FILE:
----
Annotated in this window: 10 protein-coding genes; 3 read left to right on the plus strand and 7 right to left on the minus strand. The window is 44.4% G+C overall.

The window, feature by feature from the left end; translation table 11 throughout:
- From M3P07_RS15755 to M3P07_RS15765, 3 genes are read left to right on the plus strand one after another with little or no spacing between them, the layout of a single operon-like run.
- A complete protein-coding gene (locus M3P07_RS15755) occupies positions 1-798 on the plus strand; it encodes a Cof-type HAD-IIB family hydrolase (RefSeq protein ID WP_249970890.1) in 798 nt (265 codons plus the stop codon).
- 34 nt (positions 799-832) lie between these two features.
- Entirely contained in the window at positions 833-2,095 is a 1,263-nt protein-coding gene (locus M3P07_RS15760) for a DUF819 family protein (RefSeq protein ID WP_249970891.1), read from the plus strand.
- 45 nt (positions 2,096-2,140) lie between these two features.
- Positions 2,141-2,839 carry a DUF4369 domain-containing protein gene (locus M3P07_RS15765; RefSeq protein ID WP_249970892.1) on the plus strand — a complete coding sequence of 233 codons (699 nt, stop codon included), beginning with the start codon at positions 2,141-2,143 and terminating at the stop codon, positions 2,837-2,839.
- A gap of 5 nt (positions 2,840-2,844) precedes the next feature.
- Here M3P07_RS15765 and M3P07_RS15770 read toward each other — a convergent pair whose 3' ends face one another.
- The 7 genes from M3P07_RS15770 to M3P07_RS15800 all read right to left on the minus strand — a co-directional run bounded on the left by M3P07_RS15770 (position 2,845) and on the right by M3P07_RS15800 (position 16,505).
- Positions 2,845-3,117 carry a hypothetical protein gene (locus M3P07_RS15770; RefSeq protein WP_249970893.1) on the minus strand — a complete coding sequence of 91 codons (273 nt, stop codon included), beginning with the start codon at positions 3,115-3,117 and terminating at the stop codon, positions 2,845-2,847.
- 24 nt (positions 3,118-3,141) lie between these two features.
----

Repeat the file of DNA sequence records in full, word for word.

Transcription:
Annotated in this window: 10 protein-coding genes; 3 read left to right on the plus strand and 7 right to left on the minus strand. The window is 44.4% G+C overall.

The window, feature by feature from the left end; translation table 11 throughout:
- From M3P07_RS15755 to M3P07_RS15765, 3 genes are read left to right on the plus strand one after another with little or no spacing between them, the layout of a single operon-like run.
- A complete protein-coding gene (locus M3P07_RS15755) occupies positions 1-798 on the plus strand; it encodes a Cof-type HAD-IIB family hydrolase (RefSeq protein ID WP_249970890.1) in 798 nt (265 codons plus the stop codon).
- 34 nt (positions 799-832) lie between these two features.
- Entirely contained in the window at positions 833-2,095 is a 1,263-nt protein-coding gene (locus M3P07_RS15760) for a DUF819 family protein (RefSeq protein ID WP_249970891.1), read from the plus strand.
- 45 nt (positions 2,096-2,140) lie between these two features.
- Positions 2,141-2,839 carry a DUF4369 domain-containing protein gene (locus M3P07_RS15765; RefSeq protein ID WP_249970892.1) on the plus strand — a complete coding sequence of 233 codons (699 nt, stop codon included), beginning with the start codon at positions 2,141-2,143 and terminating at the stop codon, positions 2,837-2,839.
- A gap of 5 nt (positions 2,840-2,844) precedes the next feature.
- Here M3P07_RS15765 and M3P07_RS15770 read toward each other — a convergent pair whose 3' ends face one another.
- The 7 genes from M3P07_RS15770 to M3P07_RS15800 all read right to left on the minus strand — a co-directional run bounded on the left by M3P07_RS15770 (position 2,845) and on the right by M3P07_RS15800 (position 16,505).
- Positions 2,845-3,117 carry a hypothetical protein gene (locus M3P07_RS15770; RefSeq protein WP_249970893.1) on the minus strand — a complete coding sequence of 91 codons (273 nt, stop codon included), beginning with the start codon at positions 3,115-3,117 and terminating at the stop codon, positions 2,845-2,847.
- 24 nt (positions 3,118-3,141) lie between these two features.